The Lament for Adonis

Woe, woe for Adonis, he has perished, the beauteous Adonis, dead is the beauteous Adonis, the Loves join in the lament. No more in your purple raiment, Cypris [Aphropdite], do you sleep; arise, you wretched one, sable-stoled, and beat your breasts, and say to all, 'He has perished, the lovely Adonis!'

Woe, woe for Adonis, the Loves join in the lament!

Low on the hills is lying the lovely Adonis, and his thigh with the boar's tusk, his white thigh with the boar's tusk is wounded, and sorrow on Cypris he brings, as softly he breathes his life away.

His dark blood drips down his skin of snow, beneath his brows his eyes wax heavy and dim, and the rose flees from his lip, and thereon the very kiss is dying, the kiss that Cypris will never forego.

To Cypris his kiss is dear, though he lives no longer, but Adonis knew not that she kissed him as he died.

Woe, woe for Adonis, the Loves join in the lament!

A cruel, cruel wound on his thigh has Adonis, but a deeper wound in her heart does Cytherea bear. About him his dear hounds are loudly baying, and the nymphs of the wild wood wail him; but Aphrodite with unbound locks through the glades goes wandering,-- wretched, with hair unbraided, with feet unsandaled, and the thorns as she passes wound her and pluck the blossom of her sacred blood. Shrill she wails as down the long woodlands she is borne, lamenting her Assyrian lord, and again calling him, and again. But round his navel the dark blood leapt forth, with blood from his thighs his chest was scarlet, and beneath Adonis's breast, the spaces that before were snow-white, were purple with blood.

Woe, woe for Cytherea, the Loves join in the lament!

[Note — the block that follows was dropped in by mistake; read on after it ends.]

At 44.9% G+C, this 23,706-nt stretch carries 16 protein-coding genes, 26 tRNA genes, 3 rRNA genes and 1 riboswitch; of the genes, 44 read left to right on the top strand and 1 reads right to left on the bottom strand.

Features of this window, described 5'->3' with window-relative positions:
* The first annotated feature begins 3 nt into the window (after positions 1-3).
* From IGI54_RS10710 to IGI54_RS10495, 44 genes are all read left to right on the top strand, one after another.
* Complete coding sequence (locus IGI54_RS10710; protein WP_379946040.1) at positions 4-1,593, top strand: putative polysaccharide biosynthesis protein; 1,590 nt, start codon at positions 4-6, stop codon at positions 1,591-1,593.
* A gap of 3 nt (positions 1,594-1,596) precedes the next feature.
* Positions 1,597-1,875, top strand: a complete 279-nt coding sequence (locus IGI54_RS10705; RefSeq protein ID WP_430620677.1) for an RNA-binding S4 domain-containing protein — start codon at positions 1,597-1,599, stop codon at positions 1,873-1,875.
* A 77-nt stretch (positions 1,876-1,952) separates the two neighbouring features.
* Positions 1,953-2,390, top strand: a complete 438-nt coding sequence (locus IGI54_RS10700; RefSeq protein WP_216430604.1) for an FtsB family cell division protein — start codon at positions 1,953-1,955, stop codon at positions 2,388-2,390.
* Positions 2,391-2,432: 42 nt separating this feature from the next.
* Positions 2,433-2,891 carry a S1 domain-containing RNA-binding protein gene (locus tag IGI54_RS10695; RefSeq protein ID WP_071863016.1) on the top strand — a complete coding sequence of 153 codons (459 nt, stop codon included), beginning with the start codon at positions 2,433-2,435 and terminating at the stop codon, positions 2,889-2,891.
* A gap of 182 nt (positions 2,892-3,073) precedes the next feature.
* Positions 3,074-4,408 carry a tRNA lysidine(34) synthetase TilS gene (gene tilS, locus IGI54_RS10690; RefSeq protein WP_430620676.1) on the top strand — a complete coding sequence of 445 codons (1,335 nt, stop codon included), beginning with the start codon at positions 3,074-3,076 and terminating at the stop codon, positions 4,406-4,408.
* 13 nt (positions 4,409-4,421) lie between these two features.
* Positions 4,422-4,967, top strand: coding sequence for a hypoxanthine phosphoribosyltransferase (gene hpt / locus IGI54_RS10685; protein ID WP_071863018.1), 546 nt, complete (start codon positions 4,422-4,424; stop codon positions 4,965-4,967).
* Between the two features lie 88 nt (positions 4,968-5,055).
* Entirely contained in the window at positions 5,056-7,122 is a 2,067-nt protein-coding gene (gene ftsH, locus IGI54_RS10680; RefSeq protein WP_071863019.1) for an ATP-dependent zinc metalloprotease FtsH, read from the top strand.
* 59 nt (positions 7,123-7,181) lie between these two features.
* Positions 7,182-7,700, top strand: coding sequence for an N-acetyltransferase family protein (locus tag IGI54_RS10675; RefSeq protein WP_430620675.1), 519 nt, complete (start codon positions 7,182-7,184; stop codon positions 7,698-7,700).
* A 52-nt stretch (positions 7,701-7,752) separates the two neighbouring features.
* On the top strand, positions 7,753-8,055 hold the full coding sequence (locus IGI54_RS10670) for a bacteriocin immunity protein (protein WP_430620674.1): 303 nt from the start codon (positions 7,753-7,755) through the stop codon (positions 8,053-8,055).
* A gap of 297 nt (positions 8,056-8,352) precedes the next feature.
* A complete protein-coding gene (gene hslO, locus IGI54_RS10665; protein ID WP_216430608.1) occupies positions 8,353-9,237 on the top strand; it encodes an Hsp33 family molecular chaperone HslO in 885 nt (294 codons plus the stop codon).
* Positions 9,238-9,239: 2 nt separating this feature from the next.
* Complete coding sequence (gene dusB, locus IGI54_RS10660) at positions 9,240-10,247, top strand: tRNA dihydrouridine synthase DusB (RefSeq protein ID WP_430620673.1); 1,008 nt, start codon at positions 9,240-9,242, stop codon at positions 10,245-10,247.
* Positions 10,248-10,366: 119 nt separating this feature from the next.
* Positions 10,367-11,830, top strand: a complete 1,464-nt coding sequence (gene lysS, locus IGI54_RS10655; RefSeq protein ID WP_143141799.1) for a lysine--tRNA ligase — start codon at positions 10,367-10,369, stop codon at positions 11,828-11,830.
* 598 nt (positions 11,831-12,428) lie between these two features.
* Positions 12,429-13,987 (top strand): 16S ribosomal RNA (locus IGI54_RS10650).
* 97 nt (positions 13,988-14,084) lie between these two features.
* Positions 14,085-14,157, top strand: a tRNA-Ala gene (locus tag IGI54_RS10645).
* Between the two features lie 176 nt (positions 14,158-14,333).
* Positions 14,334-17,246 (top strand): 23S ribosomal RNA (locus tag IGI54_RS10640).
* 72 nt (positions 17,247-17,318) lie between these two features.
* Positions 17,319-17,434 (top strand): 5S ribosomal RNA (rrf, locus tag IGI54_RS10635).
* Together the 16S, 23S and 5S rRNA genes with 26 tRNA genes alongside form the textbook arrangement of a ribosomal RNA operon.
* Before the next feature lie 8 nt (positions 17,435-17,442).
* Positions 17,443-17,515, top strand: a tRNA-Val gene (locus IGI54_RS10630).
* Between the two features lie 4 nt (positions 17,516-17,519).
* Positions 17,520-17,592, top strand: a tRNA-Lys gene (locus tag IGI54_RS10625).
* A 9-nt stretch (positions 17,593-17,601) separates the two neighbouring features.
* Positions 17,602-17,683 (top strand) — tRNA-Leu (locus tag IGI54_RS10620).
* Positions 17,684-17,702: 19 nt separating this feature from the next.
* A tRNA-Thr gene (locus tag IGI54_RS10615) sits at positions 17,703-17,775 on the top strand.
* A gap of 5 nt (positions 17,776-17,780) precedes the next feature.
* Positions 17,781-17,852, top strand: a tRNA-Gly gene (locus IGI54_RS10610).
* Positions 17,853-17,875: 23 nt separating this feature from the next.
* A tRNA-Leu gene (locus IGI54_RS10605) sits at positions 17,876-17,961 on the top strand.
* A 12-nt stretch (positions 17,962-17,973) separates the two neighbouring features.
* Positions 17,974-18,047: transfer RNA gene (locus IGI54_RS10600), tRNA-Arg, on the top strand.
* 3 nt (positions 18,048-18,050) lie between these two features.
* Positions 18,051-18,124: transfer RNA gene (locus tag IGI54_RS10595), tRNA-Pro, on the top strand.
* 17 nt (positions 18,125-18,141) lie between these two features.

She has lost her lovely lord, with him she has lost her sacred beauty. Fair was the form of Cypris, while Adonis was living, but her beauty has died with Adonis! Woe, woe for Cypris, the mountains all are saying, and the oak-trees answer, Woe for Adonis. And the rivers bewail the sorrows of Aphrodite, and the wells are weeping Adonis on the mountains. The flowers flush red for anguish, and Cytherea through all the mountain-knees, through every dell does shrill the piteous dirge.

Woe, woe for Cytherea, he has perished, the lovely Adonis!

And Echo cried in answer, He has perished, the lovely Adonis. No, who but would have lamented the grievous love of Cypris? When she saw, when she marked the unstaunched wounds of Adonis, when she saw the bright red blood about his languid thigh, she cast her arms abroad and moaned, 'Abide with me, Adonis, hapless Adonis abide, that this last time of all I may possess you, that I may cast myself about you, and lips with lips may mingle. Awake, Adonis, for a little while, and kiss me yet again, the latest kiss! No kiss me but a moment, but the lifetime of a kiss, till from your inmost soul into my lips, into my heart, your life-breath ebb, and till I drain your sweet love-potion, and drink down all your love. This kiss will I treasure, even as yourself, Adonis, since, ah ill-fated, you are fleeing me, you are fleeing far, Adonis, and are faring to Acheron, to that hateful king and cruel, while wretched I yet live, being a goddess, and may not follow you! Persephone, take you my lover, my lord, for your self are stronger than I, and all lovely things drift down to you. But I am ill-fated, inconsolable is my anguish, and I lament my Adonis, dead to me, and I have no rest for sorrow.